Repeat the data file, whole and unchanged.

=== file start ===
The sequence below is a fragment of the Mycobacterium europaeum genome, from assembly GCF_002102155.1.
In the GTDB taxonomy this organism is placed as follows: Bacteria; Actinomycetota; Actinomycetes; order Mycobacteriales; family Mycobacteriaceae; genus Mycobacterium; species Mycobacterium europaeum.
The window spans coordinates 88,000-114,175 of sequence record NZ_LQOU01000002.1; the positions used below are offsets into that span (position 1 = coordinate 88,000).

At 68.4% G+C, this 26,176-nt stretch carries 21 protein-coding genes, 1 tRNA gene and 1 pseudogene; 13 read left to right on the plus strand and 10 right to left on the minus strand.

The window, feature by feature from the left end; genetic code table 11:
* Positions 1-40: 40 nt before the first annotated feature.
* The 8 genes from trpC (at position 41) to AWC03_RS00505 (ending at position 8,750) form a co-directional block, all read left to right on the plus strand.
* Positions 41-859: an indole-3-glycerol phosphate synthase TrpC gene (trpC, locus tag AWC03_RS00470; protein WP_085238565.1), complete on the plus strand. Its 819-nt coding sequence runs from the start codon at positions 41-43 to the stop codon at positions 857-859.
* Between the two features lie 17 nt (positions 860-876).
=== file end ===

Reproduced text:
The sequence below is a fragment of the Mycobacterium europaeum genome, from assembly GCF_002102155.1.
In the GTDB taxonomy this organism is placed as follows: Bacteria; Actinomycetota; Actinomycetes; order Mycobacteriales; family Mycobacteriaceae; genus Mycobacterium; species Mycobacterium europaeum.
The window spans coordinates 88,000-114,175 of sequence record NZ_LQOU01000002.1; the positions used below are offsets into that span (position 1 = coordinate 88,000).

At 68.4% G+C, this 26,176-nt stretch carries 21 protein-coding genes, 1 tRNA gene and 1 pseudogene; 13 read left to right on the plus strand and 10 right to left on the minus strand.

The window, feature by feature from the left end; genetic code table 11:
* Positions 1-40: 40 nt before the first annotated feature.
* The 8 genes from trpC (at position 41) to AWC03_RS00505 (ending at position 8,750) form a co-directional block, all read left to right on the plus strand.
* Positions 41-859: an indole-3-glycerol phosphate synthase TrpC gene (trpC, locus tag AWC03_RS00470; protein WP_085238565.1), complete on the plus strand. Its 819-nt coding sequence runs from the start codon at positions 41-43 to the stop codon at positions 857-859.
* Between the two features lie 17 nt (positions 860-876).